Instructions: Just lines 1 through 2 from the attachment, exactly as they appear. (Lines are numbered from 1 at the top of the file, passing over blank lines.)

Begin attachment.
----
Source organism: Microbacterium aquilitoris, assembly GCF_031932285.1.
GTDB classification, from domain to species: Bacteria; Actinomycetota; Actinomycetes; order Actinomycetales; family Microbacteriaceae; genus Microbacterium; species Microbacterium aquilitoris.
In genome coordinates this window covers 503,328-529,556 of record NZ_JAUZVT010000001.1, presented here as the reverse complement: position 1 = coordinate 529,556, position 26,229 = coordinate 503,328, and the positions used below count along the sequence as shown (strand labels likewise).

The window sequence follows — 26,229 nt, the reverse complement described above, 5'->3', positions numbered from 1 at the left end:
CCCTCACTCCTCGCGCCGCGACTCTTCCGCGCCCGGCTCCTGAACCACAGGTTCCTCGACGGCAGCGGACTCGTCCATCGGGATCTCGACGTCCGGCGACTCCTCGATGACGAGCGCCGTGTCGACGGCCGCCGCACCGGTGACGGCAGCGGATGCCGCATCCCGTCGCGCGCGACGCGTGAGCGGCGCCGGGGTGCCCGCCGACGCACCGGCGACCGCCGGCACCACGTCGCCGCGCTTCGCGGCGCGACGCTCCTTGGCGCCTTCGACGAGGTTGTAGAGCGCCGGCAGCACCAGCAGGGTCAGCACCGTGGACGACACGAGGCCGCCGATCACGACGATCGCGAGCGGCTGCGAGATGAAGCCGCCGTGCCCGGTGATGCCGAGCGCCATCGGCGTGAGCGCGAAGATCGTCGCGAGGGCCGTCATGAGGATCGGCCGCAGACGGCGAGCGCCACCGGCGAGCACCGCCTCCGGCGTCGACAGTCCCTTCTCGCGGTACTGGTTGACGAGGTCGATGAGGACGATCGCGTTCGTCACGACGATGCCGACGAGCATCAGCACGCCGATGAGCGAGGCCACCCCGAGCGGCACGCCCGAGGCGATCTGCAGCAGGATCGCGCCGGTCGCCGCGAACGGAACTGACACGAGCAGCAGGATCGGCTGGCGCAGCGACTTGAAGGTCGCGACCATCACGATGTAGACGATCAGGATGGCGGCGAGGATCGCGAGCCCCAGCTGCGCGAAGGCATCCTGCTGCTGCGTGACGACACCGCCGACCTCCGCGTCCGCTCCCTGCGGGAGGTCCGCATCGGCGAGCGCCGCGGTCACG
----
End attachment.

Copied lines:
Source organism: Microbacterium aquilitoris, assembly GCF_031932285.1.
GTDB classification, from domain to species: Bacteria; Actinomycetota; Actinomycetes; order Actinomycetales; family Microbacteriaceae; genus Microbacterium; species Microbacterium aquilitoris.